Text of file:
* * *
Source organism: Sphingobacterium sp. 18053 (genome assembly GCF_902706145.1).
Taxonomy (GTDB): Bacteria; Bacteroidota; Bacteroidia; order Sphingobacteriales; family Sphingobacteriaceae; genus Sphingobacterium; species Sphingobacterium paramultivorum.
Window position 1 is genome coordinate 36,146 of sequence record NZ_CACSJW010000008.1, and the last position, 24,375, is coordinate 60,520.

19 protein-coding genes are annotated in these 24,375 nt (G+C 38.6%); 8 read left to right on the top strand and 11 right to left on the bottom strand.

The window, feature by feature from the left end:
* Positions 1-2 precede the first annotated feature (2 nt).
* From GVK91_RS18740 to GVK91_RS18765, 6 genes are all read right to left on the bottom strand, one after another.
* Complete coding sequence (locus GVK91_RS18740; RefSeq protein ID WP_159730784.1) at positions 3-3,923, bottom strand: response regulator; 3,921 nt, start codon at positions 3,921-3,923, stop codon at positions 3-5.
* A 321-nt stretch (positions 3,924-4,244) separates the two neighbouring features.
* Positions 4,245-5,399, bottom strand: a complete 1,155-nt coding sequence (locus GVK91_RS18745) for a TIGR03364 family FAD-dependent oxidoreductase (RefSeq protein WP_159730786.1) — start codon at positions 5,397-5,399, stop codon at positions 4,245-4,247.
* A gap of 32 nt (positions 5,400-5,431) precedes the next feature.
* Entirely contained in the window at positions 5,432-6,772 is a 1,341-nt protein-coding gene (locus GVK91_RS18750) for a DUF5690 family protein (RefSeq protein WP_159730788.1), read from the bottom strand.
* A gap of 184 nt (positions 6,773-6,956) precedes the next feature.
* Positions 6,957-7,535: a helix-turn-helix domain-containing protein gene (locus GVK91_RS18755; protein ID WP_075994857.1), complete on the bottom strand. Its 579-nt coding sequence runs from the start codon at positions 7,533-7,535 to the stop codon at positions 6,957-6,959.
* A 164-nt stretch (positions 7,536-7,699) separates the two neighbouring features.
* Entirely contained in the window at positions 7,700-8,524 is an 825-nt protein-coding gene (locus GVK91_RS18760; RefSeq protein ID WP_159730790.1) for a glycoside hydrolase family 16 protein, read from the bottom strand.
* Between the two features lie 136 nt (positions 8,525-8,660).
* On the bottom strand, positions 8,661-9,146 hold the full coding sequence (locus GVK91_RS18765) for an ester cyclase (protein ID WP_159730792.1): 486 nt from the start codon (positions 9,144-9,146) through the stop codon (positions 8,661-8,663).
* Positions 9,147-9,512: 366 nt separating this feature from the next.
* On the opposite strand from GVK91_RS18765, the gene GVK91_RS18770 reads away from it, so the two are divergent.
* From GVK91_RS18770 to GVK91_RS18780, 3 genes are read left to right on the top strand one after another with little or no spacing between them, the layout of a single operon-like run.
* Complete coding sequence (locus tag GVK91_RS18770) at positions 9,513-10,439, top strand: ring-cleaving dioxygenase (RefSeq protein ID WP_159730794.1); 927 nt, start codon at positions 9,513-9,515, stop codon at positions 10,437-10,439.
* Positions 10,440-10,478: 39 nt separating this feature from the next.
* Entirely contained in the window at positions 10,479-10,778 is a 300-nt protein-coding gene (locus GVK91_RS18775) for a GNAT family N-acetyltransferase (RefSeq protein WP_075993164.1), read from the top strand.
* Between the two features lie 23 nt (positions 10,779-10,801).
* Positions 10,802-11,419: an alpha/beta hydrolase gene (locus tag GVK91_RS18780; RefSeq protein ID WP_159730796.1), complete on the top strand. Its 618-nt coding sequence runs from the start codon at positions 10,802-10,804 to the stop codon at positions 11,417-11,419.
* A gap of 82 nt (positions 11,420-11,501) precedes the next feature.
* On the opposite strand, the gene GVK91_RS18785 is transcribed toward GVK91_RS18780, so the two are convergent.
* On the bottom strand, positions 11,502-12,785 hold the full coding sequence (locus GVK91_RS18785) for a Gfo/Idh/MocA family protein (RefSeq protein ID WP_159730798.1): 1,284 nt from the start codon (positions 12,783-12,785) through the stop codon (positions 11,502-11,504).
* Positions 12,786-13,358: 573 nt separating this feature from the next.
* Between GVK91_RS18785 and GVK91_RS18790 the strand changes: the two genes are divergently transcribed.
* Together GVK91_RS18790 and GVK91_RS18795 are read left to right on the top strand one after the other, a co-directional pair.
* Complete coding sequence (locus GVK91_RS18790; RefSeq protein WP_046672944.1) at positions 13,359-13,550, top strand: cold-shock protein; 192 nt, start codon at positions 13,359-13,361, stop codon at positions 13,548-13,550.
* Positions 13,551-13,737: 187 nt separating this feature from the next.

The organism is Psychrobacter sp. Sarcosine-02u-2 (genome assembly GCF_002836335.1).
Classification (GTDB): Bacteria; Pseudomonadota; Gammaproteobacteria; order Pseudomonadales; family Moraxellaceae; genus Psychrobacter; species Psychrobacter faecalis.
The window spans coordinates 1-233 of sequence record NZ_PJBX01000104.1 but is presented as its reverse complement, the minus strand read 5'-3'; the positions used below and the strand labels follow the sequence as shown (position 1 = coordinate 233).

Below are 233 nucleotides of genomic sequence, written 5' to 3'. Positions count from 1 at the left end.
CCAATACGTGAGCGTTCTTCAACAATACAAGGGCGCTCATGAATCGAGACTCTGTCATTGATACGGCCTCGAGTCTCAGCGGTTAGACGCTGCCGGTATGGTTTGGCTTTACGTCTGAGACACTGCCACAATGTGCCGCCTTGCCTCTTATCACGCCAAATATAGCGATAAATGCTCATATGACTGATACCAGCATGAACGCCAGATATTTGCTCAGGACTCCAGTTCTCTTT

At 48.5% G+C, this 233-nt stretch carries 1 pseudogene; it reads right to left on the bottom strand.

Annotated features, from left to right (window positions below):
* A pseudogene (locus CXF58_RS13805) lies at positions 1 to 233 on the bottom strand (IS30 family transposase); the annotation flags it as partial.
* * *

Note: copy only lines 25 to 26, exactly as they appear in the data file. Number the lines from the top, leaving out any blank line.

* Between the two features lie 23 nt (positions 10,779-10,801).
* Positions 10,802-11,419: an alpha/beta hydrolase gene (locus tag GVK91_RS18780; RefSeq protein ID WP_159730796.1), complete on the top strand. Its 618-nt coding sequence runs from the start codon at positions 10,802-10,804 to the stop codon at positions 11,417-11,419.